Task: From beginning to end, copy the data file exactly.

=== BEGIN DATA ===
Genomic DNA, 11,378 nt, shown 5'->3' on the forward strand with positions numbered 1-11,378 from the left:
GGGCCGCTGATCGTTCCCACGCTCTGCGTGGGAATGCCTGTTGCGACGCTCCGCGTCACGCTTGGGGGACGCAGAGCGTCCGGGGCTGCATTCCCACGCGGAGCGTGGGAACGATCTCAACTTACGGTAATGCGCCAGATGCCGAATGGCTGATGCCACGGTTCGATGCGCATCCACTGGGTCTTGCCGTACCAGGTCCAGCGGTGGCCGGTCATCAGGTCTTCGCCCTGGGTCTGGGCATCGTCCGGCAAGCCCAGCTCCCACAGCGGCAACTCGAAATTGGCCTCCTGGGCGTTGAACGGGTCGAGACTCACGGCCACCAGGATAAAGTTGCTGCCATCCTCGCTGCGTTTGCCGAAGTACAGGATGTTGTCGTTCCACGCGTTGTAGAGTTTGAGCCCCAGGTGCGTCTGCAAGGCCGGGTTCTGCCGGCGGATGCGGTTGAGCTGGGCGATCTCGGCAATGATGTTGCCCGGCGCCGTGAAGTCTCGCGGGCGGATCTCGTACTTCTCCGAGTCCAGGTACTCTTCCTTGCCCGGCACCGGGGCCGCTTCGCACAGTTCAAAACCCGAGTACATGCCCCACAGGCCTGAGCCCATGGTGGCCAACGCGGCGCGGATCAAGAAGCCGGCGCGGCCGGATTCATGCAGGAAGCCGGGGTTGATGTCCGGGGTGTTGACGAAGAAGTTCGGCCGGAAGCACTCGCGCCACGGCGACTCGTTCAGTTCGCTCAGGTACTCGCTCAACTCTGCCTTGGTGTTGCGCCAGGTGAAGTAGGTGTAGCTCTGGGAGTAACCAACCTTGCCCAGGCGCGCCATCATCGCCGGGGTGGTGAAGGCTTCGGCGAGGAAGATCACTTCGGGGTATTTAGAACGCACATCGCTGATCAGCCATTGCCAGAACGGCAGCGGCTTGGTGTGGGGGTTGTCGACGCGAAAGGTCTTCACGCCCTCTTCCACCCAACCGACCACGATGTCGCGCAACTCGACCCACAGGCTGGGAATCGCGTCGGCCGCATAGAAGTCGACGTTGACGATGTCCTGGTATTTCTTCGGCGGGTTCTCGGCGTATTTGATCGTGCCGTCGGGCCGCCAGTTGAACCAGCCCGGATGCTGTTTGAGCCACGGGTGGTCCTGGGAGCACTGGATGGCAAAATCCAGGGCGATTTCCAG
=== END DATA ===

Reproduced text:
Genomic DNA, 11,378 nt, shown 5'->3' on the forward strand with positions numbered 1-11,378 from the left:
GGGCCGCTGATCGTTCCCACGCTCTGCGTGGGAATGCCTGTTGCGACGCTCCGCGTCACGCTTGGGGGACGCAGAGCGTCCGGGGCTGCATTCCCACGCGGAGCGTGGGAACGATCTCAACTTACGGTAATGCGCCAGATGCCGAATGGCTGATGCCACGGTTCGATGCGCATCCACTGGGTCTTGCCGTACCAGGTCCAGCGGTGGCCGGTCATCAGGTCTTCGCCCTGGGTCTGGGCATCGTCCGGCAAGCCCAGCTCCCACAGCGGCAACTCGAAATTGGCCTCCTGGGCGTTGAACGGGTCGAGACTCACGGCCACCAGGATAAAGTTGCTGCCATCCTCGCTGCGTTTGCCGAAGTACAGGATGTTGTCGTTCCACGCGTTGTAGAGTTTGAGCCCCAGGTGCGTCTGCAAGGCCGGGTTCTGCCGGCGGATGCGGTTGAGCTGGGCGATCTCGGCAATGATGTTGCCCGGCGCCGTGAAGTCTCGCGGGCGGATCTCGTACTTCTCCGAGTCCAGGTACTCTTCCTTGCCCGGCACCGGGGCCGCTTCGCACAGTTCAAAACCCGAGTACATGCCCCACAGGCCTGAGCCCATGGTGGCCAACGCGGCGCGGATCAAGAAGCCGGCGCGGCCGGATTCATGCAGGAAGCCGGGGTTGATGTCCGGGGTGTTGACGAAGAAGTTCGGCCGGAAGCACTCGCGCCACGGCGACTCGTTCAGTTCGCTCAGGTACTCGCTCAACTCTGCCTTGGTGTTGCGCCAGGTGAAGTAGGTGTAGCTCTGGGAGTAACCAACCTTGCCCAGGCGCGCCATCATCGCCGGGGTGGTGAAGGCTTCGGCGAGGAAGATCACTTCGGGGTATTTAGAACGCACATCGCTGATCAGCCATTGCCAGAACGGCAGCGGCTTGGTGTGGGGGTTGTCGACGCGAAAGGTCTTCACGCCCTCTTCCACCCAACCGACCACGATGTCGCGCAACTCGACCCACAGGCTGGGAATCGCGTCGGCCGCATAGAAGTCGACGTTGACGATGTCCTGGTATTTCTTCGGCGGGTTCTCGGCGTATTTGATCGTGCCGTCGGGCCGCCAGTTGAACCAGCCCGGATGCTGTTTGAGCCACGGGTGGTCCTGGGAGCACTGGATGGCAAAATCCAGGGCGATTTCCAG